THE IMPORTANCE OF THE UK REMAINING PART OF EUROPEAN REFERENCE NETWORKS
Professor Maurizio Scarpa, Director of the Centre for Rare Diseases Helios Dr Horst Schmidt Kliniken, Coordinator of the European Reference Network for Hereditary Metabolic Diseases
In my role as a physician and a scientist, I want to thank the United Kingdom (UK) for its contribution to the basic and medical sciences and for the leadership that this country has always represented traditionally in human sciences. I would not be here as the leader of the European Reference Network (ERN) for Metabolic Disorders if Sir Archibald Garrod had not started the unravelling of complex metabolic diseases in 1902 in Cambridge. He described four diseases linked together by a common metabolic pathway. Now we know of more than 1,000 diseases. Thanks to the studies of important UK scientists, we have understood the causes of diseases, how to diagnose patients and how to identify treatments.
Professor Maurizio Scarpa, Coordinator of the European Reference Network for Hereditary Metabolic Diseases
Care for patients is our collective ethical duty. ERNs are one of the most ambitious and complex collaborations between expert healthcare providers and clinicians legally based on an EU directive (The Cross-Border Healthcare Directive published in 2011). This give patients the right to seek diagnosis and treatment across borders under certain provisions, if it is not available in their own country.
24 brave clinicians have risen to this challenge and have realised the most outstanding network, unique in the world, involving about 20,000 healthcare professionals in 300 hospitals in 26 countries, and taking care of approximately one million rare disease patients.
Approximately 150,000 patients are under the care of the 35 UK hospitals and 129 healthcare professionals inside 23 ERNs. This accounts for about 20-25% of all patients under ERNs. We must think about these patients. All patients with a rare or highly complex condition, requiring a multidisciplinary team, highly technological research and the support of therapies developed by industries translating brilliant ideas into innovative therapies.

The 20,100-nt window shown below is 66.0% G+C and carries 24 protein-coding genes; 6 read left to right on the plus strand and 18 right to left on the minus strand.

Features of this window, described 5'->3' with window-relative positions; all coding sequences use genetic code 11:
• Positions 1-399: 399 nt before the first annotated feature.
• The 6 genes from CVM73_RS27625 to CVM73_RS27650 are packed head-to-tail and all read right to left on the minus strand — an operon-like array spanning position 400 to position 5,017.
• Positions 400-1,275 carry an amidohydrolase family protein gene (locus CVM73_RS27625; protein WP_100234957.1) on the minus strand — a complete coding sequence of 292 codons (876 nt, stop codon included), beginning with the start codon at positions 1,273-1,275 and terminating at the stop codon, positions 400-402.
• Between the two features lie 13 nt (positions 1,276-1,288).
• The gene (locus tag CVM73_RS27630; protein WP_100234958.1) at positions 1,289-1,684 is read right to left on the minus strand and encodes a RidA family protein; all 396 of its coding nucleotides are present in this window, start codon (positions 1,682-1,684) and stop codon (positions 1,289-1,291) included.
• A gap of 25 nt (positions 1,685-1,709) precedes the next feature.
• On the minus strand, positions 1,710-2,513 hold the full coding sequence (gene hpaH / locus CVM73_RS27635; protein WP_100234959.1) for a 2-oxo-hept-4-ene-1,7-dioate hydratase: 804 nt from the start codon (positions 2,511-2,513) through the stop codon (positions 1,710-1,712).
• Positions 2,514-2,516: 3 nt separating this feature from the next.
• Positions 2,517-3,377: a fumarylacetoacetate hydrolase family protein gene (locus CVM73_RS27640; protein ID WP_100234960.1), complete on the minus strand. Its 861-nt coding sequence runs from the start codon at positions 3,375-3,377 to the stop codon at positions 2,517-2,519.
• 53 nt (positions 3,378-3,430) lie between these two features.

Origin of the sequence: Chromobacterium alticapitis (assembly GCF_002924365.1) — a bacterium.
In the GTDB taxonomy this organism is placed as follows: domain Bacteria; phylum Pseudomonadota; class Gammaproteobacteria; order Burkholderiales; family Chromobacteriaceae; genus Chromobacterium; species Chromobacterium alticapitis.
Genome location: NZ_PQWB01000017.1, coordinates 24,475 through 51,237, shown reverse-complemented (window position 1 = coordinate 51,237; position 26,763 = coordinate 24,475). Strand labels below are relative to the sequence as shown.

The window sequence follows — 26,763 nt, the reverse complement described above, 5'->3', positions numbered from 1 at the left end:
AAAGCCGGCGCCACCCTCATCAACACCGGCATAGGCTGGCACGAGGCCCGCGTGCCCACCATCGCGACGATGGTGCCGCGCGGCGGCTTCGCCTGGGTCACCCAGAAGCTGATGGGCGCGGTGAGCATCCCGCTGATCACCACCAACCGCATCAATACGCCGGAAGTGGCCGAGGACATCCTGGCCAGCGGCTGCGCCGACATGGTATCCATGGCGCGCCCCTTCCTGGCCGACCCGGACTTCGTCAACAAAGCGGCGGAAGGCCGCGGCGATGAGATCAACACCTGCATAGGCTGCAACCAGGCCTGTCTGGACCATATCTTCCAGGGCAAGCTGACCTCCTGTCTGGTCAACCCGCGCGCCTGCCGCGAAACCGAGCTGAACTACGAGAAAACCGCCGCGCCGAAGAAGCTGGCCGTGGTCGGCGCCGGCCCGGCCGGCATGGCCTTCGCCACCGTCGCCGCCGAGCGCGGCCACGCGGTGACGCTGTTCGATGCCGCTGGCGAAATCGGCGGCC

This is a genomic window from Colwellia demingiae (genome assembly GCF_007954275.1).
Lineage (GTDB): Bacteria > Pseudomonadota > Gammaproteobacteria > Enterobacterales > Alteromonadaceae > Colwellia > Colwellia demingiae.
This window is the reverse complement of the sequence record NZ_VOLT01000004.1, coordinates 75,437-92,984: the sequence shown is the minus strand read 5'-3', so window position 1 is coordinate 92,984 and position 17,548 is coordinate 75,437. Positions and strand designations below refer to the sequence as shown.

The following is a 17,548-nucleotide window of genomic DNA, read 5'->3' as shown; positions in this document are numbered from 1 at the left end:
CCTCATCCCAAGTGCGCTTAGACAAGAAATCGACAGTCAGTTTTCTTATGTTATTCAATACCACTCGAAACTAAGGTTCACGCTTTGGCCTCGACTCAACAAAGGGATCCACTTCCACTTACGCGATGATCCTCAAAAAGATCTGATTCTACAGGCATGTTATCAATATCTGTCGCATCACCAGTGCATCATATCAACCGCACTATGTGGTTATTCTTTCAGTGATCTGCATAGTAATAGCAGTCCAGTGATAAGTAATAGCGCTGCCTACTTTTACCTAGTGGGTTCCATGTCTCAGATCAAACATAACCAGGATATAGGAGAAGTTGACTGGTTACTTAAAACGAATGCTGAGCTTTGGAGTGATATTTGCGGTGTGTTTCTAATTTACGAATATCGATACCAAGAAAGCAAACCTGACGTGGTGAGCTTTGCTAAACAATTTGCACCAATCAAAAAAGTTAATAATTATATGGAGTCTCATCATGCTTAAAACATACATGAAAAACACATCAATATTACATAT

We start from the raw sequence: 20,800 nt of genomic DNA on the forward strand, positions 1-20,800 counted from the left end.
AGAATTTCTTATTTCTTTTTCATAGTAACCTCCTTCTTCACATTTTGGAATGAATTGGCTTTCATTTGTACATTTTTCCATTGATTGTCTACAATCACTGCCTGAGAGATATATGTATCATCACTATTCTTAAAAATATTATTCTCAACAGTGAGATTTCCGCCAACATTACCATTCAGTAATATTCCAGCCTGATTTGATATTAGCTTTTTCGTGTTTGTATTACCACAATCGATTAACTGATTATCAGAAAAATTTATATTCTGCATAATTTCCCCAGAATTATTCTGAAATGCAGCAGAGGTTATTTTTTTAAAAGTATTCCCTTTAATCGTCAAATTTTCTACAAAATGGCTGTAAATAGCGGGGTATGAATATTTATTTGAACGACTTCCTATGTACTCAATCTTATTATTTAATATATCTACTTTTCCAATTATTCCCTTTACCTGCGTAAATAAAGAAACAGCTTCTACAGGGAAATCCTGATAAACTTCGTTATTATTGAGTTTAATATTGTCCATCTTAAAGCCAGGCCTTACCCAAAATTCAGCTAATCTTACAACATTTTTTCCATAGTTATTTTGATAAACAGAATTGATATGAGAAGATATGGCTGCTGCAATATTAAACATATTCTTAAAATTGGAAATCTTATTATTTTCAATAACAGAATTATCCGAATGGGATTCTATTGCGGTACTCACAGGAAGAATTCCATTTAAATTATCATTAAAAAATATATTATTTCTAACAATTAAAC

This is what UK has represented so far – the leader in ideas, proof of concepts and innovative therapy. For example, in the metabolic field, Manchester University and Great Ormond Street Hospital have always been a European leader in experimenting new therapies; most of them are available worldwide. Cambridge University and Oxford University are top leaders in creating new therapies and gene therapies. The European Union (EU) has created tools (such as the Clinical Patient Management System) to speed up virtual consultations among experts to create faster access to new therapies and procedures. More than 200 patients have been evaluated so far and two UK ERNs, the ERN eUROGEN (rare and complex urogenital diseases and conditions), coordinated by a UK leader Professor Christopher Chapple, and ITHACA (rare congenital malformations and rare intellectual disability) led by another UK scientist, Professor Jill Clayton Smith, are the current most active users of this platform.
Professor Maurizio Scarpa, Professor Helen Cross and Michelle Battye
Each ERN is developing guidelines, new methods for diagnostics, systems to evaluate the efficacy and safety of therapies, connection with important stakeholders, to help every country in offering the best follow up help to each patient affected by rare diseases and highly complex conditions.
As coordinator of the MetabERN and representative of the team at the ERN Coordinators Group, I can ensure that we will do everything to continue to collaborate with our UK colleagues in the interest of the patients. Nobody will be left behind. No patients will be left without the help of the ERNs when needed.
I want to end with a very famous quote by Winston Churchill –
‘A pessimist sees the difficulty in every opportunity; an optimist sees the opportunity in every difficulty.’
I believe that this is a difficult historical moment for the world and for the EU, when everything is put under discussion, when even what we thought were undiscussable social and political achievements, now are argued to be not sustainable. This historical moment will move us in finding new opportunities to better work together, to continue to share aims and vision, to help better our patients to whom we must continue to be faithful and whom should drive our decisions. Our patients will remain at the heart of everything we do.